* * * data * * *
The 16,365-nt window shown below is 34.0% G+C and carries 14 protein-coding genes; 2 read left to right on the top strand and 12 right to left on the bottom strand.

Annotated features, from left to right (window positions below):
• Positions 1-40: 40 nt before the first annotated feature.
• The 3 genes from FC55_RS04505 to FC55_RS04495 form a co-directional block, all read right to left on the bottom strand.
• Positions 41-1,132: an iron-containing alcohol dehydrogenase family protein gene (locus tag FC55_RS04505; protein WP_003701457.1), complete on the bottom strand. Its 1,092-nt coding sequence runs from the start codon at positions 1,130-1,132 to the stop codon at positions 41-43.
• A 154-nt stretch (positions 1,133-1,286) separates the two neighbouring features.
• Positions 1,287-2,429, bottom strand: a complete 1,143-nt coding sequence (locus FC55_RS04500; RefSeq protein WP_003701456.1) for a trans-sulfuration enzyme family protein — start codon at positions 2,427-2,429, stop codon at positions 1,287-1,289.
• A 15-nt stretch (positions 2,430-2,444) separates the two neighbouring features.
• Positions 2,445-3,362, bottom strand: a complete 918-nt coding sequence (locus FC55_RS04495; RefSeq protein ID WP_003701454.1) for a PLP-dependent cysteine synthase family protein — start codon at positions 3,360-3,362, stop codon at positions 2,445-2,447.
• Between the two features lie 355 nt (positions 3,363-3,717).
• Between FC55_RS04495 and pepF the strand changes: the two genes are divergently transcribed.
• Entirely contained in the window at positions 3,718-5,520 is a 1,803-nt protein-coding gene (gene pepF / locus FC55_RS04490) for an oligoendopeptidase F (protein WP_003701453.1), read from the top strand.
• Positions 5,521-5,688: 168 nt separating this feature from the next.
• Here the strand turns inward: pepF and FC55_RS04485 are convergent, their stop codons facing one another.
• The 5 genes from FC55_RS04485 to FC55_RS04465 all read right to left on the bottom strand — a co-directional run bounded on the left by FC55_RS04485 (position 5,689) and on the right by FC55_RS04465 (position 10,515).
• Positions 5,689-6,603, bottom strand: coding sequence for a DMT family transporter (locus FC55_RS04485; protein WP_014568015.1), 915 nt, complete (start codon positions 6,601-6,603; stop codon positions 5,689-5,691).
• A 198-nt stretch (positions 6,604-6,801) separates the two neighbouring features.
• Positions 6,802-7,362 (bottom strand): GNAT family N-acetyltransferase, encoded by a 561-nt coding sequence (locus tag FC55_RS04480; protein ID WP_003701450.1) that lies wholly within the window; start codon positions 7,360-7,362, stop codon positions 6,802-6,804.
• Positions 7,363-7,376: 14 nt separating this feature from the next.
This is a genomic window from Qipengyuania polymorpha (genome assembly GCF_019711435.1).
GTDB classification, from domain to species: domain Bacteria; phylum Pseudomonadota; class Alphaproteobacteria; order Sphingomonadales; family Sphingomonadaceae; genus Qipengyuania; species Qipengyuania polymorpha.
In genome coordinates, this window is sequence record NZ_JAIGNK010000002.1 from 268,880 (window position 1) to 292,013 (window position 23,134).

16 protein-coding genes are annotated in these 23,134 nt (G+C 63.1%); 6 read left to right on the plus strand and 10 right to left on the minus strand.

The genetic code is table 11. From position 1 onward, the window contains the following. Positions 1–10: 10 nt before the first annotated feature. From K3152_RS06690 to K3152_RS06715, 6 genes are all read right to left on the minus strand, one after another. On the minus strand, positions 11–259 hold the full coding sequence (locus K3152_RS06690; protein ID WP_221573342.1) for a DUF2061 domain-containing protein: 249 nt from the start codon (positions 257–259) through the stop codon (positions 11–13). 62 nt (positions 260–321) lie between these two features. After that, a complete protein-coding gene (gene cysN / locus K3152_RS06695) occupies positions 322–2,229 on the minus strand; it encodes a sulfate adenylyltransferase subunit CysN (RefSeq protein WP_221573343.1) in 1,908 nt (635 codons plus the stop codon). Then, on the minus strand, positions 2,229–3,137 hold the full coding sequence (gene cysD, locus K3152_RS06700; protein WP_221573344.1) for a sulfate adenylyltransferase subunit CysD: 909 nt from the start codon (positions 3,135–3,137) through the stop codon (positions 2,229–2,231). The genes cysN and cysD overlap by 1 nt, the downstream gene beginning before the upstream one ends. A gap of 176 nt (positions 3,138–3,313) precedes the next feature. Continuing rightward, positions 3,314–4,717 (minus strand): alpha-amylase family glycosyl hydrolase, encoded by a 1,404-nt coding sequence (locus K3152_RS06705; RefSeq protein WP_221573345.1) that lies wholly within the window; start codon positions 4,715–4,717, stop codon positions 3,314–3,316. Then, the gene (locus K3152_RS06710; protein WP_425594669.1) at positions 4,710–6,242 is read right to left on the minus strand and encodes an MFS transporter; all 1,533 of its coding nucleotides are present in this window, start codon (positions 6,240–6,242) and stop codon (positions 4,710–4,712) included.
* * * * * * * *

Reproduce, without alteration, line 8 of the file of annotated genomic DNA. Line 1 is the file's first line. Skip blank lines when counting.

• A 15-nt stretch (positions 2,430-2,444) separates the two neighbouring features.